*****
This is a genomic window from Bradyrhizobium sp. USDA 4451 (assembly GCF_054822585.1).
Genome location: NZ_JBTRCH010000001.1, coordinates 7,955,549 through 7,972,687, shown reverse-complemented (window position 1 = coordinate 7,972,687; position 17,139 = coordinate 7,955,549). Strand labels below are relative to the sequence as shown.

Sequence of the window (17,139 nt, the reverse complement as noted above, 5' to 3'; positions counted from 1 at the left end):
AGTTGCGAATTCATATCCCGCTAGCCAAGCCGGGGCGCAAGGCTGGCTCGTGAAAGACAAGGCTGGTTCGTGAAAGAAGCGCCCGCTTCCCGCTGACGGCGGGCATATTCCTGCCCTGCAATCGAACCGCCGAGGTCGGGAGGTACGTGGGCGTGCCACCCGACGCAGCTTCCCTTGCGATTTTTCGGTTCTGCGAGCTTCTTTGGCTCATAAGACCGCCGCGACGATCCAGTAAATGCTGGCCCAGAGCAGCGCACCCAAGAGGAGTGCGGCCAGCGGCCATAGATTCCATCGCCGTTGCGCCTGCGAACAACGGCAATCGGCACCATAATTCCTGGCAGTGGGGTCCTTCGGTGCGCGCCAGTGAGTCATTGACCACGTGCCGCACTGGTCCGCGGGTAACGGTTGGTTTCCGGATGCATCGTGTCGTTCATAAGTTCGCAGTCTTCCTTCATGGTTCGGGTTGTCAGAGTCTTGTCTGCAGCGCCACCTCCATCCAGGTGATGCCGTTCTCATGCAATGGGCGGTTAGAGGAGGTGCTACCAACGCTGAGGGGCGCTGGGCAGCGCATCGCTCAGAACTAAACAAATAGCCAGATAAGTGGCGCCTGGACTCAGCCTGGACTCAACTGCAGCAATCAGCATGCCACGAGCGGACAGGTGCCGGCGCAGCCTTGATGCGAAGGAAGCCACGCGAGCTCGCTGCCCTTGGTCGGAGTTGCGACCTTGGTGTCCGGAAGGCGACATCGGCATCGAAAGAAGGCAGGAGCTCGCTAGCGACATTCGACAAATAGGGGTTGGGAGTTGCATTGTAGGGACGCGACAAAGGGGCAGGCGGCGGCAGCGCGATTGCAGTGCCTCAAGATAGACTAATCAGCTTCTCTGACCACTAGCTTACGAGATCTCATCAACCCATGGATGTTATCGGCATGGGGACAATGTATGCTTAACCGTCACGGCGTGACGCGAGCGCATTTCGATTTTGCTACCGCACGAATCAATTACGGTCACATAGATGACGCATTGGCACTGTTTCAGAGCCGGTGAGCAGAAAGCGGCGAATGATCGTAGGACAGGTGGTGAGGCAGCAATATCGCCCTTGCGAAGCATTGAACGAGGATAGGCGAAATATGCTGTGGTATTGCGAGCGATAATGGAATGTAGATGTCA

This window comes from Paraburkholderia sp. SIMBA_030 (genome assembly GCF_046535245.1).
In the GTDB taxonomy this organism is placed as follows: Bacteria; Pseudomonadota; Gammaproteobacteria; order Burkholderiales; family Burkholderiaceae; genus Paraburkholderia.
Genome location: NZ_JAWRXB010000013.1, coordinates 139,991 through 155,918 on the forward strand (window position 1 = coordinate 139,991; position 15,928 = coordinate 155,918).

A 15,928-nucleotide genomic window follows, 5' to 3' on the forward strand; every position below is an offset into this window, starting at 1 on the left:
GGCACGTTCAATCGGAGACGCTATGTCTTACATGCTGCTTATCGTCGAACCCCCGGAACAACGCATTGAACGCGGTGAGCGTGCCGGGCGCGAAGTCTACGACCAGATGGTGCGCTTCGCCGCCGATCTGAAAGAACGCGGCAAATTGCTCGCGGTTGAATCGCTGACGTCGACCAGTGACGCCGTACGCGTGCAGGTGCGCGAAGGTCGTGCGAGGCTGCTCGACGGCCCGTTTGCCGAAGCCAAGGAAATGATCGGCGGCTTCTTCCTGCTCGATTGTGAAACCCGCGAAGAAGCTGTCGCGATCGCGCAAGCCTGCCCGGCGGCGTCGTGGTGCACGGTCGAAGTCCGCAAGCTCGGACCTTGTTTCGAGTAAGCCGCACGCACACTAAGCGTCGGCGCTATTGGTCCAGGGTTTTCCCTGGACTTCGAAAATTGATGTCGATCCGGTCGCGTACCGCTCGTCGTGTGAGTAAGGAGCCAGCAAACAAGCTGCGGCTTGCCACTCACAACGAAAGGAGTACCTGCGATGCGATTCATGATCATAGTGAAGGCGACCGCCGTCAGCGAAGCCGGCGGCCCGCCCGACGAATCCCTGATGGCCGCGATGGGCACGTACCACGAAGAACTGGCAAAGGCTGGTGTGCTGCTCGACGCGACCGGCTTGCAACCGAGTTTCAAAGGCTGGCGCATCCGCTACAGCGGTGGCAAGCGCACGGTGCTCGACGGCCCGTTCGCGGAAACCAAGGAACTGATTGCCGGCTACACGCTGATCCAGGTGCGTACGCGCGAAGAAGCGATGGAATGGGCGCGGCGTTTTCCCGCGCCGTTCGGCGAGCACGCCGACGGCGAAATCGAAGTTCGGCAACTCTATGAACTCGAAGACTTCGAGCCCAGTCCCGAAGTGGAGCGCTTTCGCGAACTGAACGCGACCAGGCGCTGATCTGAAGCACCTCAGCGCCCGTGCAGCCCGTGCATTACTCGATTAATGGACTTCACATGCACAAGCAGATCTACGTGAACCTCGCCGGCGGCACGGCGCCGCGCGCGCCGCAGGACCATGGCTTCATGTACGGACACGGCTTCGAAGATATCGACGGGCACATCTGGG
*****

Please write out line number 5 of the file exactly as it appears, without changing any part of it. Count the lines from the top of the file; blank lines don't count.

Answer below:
This window comes from Paraburkholderia sp. SIMBA_030 (genome assembly GCF_046535245.1).